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A fake choice… September 26, 2016

Posted by WorldbyStorm in Uncategorized.

Conor Pope recently took readers of the Irish Times to task for not changing energy providers.

Irish consumers have collectively wasted close to €1 billion over the last five years by spending way more than necessary to heat and light their homes.
Now Pricewatch knows that number might sound absurdly inflated at first glance but, if anything, we are underestimating the nation’s wanton wastefulness when it comes to energy.


But to make the savings, people need to switch, and a staggering number of Irish people don’t bother. According to figures from the Commission for Energy Regulation (CER) more than half of Irish consumers have never switched their energy provider, while the numbers who have switched in the last 12 months is a whole lot smaller.
A less-comprehensive Pricewatch Twitter poll of more than 500 people last week echoed these numbers. We asked people if they switched provider annually, occasionally or never. Only 15 per cent said they switched annually, while 40 per cent said they had never switched provider.
They are all wasting money and just how much is really quite shocking.

I was fascinated by the fact that (at the time) there was only one comment. It went along these lines:

• UrbanSprawl
The author does not take into account the value consumers place on customer service. Having changed providers several times over the years, I have experienced middling to dreadful customer service from the cheaper providers. Incorrect bills, unauthorised deductions from my bank account, weeks and months of trying to engage with companies to have their mistakes rectified… I have been with my current provider for 3 years and am just not willing to take the risk of changing again, even if I could be saving €200 a year.

I’ve no idea whether that comment is an accurate outline of the situation, I’ve not had those problems – though getting the meter read is a nightmare which despite repeated requests to contact me re arranging an appointment no response. But I can’t help but think that Pope et al are missing the point. I don’t want to change my energy provider any more than I want the near continual calls from my mobile provider or similar from my internet provider in regard to ‘cheaper’ options. I don’t want the hassle. All I want is a good service that continues into the medium to long term. I’d vastly prefer if these were socialised services. But hey, that isn’t going to happen. Failing that I don’t want to be engaged in a sort of perpetual bidding process with energy or other providers. It seems a pointless and cosmetic exercise whose purpose appears more to justify the ‘liberalisation’ of a market for which the benefits of liberalisation are difficult to understand.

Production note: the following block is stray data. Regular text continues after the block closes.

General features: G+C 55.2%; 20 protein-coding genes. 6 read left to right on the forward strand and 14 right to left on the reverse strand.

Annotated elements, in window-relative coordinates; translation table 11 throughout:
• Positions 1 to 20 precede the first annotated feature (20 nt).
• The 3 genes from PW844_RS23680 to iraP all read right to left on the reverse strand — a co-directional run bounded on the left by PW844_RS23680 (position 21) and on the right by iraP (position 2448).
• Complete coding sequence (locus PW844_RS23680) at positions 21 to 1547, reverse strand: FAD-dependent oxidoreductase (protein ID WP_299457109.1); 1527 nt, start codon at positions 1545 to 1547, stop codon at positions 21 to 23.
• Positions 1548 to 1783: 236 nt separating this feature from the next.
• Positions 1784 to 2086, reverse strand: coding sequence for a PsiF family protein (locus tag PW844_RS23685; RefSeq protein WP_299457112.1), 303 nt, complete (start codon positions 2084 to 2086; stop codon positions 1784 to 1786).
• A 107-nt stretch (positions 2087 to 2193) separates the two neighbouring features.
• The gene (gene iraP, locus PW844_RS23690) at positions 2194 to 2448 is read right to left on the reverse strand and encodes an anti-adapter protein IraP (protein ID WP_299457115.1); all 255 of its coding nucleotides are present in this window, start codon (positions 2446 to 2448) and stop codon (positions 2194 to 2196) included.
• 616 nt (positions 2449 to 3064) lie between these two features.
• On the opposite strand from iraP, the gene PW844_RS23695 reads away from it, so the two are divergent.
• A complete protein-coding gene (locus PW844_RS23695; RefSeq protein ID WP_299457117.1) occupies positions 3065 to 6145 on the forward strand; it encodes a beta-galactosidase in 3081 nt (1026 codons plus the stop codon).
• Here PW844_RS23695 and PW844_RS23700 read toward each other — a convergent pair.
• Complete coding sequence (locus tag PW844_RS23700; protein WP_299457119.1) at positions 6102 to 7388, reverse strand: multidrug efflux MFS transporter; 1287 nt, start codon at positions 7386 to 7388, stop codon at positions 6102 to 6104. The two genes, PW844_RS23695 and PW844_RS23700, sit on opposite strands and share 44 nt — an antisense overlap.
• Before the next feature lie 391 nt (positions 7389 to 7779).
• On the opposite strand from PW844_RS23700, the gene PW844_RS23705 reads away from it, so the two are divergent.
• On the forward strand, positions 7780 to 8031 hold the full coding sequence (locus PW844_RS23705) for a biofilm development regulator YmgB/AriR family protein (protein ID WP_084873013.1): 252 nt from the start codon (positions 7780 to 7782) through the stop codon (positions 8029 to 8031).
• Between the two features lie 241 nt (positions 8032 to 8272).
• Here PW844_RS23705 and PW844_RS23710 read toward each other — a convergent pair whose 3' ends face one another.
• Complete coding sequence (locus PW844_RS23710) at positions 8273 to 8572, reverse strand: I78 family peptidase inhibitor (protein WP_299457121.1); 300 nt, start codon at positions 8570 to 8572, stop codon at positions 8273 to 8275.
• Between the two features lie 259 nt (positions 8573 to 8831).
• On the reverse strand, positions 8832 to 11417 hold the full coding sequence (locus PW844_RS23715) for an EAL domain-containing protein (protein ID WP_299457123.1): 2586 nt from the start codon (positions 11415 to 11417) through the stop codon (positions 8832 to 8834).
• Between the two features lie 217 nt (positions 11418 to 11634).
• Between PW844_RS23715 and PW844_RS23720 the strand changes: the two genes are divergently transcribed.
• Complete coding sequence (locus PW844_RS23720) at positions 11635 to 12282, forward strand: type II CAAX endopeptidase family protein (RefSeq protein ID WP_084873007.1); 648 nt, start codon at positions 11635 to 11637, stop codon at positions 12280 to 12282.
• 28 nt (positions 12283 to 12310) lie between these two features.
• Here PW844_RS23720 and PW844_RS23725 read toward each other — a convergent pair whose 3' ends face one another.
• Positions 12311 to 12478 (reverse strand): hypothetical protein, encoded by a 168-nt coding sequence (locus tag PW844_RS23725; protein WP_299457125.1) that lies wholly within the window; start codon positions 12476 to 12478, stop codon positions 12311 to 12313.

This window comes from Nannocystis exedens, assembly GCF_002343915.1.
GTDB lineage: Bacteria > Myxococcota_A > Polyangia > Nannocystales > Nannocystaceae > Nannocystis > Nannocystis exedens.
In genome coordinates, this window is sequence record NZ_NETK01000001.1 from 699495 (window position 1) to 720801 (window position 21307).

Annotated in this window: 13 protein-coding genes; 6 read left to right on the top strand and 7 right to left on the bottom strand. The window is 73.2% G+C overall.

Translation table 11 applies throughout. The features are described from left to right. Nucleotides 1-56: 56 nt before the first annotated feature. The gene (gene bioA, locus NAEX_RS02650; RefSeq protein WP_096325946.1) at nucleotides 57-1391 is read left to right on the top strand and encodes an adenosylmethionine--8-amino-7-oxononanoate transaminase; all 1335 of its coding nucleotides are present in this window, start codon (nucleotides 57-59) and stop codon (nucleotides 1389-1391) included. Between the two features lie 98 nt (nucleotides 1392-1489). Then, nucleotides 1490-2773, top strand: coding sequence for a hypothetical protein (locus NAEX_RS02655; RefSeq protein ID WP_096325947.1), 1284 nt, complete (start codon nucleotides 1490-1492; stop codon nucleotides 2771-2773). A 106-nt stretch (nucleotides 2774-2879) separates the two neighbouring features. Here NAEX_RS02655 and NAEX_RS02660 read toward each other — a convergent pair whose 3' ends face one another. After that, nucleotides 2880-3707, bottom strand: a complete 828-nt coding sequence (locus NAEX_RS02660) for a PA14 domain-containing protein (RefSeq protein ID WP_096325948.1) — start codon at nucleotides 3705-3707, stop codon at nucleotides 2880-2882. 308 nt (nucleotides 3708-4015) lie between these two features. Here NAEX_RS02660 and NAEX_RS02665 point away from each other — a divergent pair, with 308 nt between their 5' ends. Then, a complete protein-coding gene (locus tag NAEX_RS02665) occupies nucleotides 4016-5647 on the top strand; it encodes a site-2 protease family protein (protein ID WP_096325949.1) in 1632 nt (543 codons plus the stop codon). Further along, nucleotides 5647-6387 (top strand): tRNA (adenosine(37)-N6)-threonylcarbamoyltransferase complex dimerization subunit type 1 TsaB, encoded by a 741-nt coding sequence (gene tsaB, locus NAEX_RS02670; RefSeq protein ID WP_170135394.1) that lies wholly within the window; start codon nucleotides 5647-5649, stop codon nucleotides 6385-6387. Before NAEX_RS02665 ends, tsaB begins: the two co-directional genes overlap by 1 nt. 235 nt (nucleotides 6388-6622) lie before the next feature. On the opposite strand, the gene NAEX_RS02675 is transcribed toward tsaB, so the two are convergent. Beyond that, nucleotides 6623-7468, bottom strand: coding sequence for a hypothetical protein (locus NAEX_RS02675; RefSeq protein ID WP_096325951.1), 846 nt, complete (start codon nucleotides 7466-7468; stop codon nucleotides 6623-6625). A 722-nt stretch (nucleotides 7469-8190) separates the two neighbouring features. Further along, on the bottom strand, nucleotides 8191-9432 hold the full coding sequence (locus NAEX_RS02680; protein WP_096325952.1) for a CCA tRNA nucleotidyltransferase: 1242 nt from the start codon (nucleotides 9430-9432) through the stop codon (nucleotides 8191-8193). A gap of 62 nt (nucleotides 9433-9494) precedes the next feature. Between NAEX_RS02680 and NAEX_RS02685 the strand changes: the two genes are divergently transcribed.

1. sonofstan - September 26, 2016

” I don’t want to change my energy provider any more than I want the near continual calls from my mobile provider or similar from my internet provider in regard to ‘cheaper’ options. I don’t want the hassle. All I want is a good service that continues into the medium to long term”


I’ve just moved flat here in the UK and am setting up electricity/ broadband/ water/ council tax and, in the case of the first two, it’s a nightmare of special offers ‘introductory tariffs’ blah, blah.
Old fashioned communism now!


Gewerkschaftler - September 26, 2016

I’m increasingly of the view that what we anti-capitalists could and should offer simplicity and transparency as part of our visions, and a release from all the artificial and unnecessary complexity that bedevils our lives.

We need a complexity theory of capitalism. The systemic tendency of globally connected hyper-capitalism is to maximise opportunities for profit through supply-chain complexification and obfuscation affects everyone.

Law in a post-capitalist society would be of an order of magnitude simpler and more accessible to all citizens, having jettisoned those 9/10ths of the law that have to do with property.


2. deiseach - September 26, 2016

I stay with my energy provider because I had a good experience with their customer service people over a billing issue. However, quite apart from discounting the shoe leather costs of switching, what he is advocating is a Ponzi scheme. If everyone switched every year then the energy companies wouldn’t be slow in getting shot of the new customer discounts. There is no €1 billion saving to be made, just a fraction of that to be shuffled around for the sake of maintaining the illusion that this is a free market.


3. lamentreat - September 26, 2016